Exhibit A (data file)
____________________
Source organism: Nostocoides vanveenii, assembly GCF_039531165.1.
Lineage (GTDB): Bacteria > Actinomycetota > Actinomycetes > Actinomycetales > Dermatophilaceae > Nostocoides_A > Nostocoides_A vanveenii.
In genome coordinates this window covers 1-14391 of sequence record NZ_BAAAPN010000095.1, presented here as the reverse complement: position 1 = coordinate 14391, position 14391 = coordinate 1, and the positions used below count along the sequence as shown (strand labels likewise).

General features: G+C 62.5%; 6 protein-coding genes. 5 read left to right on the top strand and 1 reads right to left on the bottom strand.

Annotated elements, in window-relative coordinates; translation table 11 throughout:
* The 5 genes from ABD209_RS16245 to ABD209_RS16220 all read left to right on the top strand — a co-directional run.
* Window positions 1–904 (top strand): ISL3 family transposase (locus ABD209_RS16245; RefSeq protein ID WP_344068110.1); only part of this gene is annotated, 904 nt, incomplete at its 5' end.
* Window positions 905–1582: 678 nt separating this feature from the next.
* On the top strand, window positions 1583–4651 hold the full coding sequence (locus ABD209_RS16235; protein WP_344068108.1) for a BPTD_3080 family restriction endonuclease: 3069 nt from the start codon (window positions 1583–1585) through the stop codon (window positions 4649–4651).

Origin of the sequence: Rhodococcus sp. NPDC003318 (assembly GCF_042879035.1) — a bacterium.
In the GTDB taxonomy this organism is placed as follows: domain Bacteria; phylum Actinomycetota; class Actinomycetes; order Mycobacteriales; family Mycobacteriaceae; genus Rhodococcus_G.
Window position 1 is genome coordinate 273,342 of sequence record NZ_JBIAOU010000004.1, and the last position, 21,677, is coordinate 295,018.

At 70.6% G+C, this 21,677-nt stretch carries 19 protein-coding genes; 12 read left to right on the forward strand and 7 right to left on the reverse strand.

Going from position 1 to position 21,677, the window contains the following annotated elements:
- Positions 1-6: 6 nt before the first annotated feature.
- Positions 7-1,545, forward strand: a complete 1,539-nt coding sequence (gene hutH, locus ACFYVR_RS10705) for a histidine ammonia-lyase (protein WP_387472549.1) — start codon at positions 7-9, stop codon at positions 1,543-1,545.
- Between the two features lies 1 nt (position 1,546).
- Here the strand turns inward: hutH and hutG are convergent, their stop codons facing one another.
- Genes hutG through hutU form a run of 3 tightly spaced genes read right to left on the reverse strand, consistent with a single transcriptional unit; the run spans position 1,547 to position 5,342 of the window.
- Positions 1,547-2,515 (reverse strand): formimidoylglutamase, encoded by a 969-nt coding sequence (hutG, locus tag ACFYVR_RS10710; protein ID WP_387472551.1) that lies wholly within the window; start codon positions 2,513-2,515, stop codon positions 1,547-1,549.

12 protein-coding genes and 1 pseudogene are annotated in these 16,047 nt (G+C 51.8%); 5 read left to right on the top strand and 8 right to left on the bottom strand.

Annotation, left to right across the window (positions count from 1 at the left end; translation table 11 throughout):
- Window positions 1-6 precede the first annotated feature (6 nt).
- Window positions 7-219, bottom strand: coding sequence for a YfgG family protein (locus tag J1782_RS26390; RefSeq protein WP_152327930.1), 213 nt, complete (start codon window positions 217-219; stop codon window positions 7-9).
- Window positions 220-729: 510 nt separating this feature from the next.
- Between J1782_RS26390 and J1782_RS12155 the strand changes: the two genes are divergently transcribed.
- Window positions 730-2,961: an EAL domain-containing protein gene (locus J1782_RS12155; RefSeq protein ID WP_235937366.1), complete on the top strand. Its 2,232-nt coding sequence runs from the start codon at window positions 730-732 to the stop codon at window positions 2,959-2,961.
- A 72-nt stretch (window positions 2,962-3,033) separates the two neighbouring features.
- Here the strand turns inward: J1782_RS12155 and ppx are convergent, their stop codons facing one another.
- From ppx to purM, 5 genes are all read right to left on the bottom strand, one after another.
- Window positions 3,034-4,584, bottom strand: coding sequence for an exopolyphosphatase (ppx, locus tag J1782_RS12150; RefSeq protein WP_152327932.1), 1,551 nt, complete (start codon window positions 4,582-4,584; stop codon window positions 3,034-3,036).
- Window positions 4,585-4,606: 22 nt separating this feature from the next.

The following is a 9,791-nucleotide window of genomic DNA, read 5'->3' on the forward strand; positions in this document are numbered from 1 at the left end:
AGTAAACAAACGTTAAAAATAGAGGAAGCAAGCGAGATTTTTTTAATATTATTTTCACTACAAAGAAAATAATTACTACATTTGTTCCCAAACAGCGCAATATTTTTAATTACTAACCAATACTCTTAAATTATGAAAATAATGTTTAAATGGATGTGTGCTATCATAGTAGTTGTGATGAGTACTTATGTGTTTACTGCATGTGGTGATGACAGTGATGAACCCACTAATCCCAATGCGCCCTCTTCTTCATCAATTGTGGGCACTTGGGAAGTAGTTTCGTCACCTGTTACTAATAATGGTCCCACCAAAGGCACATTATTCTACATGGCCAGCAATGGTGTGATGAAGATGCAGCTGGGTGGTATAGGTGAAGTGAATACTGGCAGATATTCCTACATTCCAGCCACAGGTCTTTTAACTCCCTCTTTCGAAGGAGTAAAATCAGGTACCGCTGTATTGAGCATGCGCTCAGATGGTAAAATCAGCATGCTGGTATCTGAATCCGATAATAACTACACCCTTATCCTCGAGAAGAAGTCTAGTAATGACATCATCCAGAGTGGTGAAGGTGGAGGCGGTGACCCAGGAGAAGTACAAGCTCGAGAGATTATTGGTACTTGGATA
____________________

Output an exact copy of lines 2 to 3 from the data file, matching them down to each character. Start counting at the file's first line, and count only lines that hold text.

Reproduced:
Lineage (GTDB): Bacteria > Actinomycetota > Actinomycetes > Actinomycetales > Dermatophilaceae > Nostocoides_A > Nostocoides_A vanveenii.
In genome coordinates this window covers 1-14391 of sequence record NZ_BAAAPN010000095.1, presented here as the reverse complement: position 1 = coordinate 14391, position 14391 = coordinate 1, and the positions used below count along the sequence as shown (strand labels likewise).